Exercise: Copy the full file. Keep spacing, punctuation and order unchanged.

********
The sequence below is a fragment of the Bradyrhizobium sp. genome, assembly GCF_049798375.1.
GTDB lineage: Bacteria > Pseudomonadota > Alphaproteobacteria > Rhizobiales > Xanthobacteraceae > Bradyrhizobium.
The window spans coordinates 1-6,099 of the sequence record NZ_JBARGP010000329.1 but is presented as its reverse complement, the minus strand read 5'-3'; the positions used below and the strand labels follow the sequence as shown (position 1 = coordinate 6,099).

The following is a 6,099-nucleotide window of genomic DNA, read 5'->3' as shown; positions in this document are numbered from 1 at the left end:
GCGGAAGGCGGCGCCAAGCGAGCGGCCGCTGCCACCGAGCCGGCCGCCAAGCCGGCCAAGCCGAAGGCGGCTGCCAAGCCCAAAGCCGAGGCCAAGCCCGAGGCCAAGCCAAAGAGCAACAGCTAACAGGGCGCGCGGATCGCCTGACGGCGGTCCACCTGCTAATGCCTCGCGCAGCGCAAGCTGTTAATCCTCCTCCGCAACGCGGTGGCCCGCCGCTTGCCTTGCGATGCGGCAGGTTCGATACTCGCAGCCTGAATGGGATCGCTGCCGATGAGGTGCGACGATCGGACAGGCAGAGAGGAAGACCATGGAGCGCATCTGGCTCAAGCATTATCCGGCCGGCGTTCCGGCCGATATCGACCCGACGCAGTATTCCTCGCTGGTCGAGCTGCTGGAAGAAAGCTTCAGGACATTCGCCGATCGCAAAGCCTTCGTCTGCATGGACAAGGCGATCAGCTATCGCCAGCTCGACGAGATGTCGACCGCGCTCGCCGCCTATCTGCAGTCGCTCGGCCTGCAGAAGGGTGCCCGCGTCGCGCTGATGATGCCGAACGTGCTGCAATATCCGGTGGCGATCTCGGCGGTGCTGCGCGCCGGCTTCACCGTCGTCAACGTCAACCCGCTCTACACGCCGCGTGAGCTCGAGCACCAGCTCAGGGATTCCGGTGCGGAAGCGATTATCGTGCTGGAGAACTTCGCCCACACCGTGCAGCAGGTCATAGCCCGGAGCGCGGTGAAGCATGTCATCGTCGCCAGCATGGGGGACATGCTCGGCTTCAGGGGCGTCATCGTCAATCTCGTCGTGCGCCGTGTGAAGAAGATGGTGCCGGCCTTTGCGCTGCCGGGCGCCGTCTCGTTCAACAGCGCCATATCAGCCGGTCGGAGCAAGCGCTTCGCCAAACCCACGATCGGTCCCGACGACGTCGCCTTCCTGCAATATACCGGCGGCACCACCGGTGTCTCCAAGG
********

The sequence below is a fragment of the Bradyrhizobium sp. genome, assembly GCF_049798375.1.
GTDB lineage: Bacteria > Pseudomonadota > Alphaproteobacteria > Rhizobiales > Xanthobacteraceae > Bradyrhizobium.
The window spans coordinates 1-6,099 of the sequence record NZ_JBARGP010000329.1 but is presented as its reverse complement, the minus strand read 5'-3'; the positions used below and the strand labels follow the sequence as shown (position 1 = coordinate 6,099).

The following is a 6,099-nucleotide window of genomic DNA, read 5'->3' as shown; positions in this document are numbered from 1 at the left end:
GCGGAAGGCGGCGCCAAGCGAGCGGCCGCTGCCACCGAGCCGGCCGCCAAGCCGGCCAAGCCGAAGGCGGCTGCCAAGCCCAAAGCCGAGGCCAAGCCCGAGGCCAAGCCAAAGAGCAACAGCTAACAGGGCGCGCGGATCGCCTGACGGCGGTCCACCTGCTAATGCCTCGCGCAGCGCAAGCTGTTAATCCTCCTCCGCAACGCGGTGGCCCGCCGCTTGCCTTGCGATGCGGCAGGTTCGATACTCGCAGCCTGAATGGGATCGCTGCCGATGAGGTGCGACGATCGGACAGGCAGAGAGGAAGACCATGGAGCGCATCTGGCTCAAGCATTATCCGGCCGGCGTTCCGGCCGATATCGACCCGACGCAGTATTCCTCGCTGGTCGAGCTGCTGGAAGAAAGCTTCAGGACATTCGCCGATCGCAAAGCCTTCGTCTGCATGGACAAGGCGATCAGCTATCGCCAGCTCGACGAGATGTCGACCGCGCTCGCCGCCTATCTGCAGTCGCTCGGCCTGCAGAAGGGTGCCCGCGTCGCGCTGATGATGCCGAACGTGCTGCAATATCCGGTGGCGATCTCGGCGGTGCTGCGCGCCGGCTTCACCGTCGTCAACGTCAACCCGCTCTACACGCCGCGTGAGCTCGAGCACCAGCTCAGGGATTCCGGTGCGGAAGCGATTATCGTGCTGGAGAACTTCGCCCACACCGTGCAGCAGGTCATAGCCCGGAGCGCGGTGAAGCATGTCATCGTCGCCAGCATGGGGGACATGCTCGGCTTCAGGGGCGTCATCGTCAATCTCGTCGTGCGCCGTGTGAAGAAGATGGTGCCGGCCTTTGCGCTGCCGGGCGCCGTCTCGTTCAACAGCGCCATATCAGCCGGTCGGAGCAAGCGCTTCGCCAAACCCACGATCGGTCCCGACGACGTCGCCTTCCTGCAATATACCGGCGGCACCACCGGTGTCTCCAAGG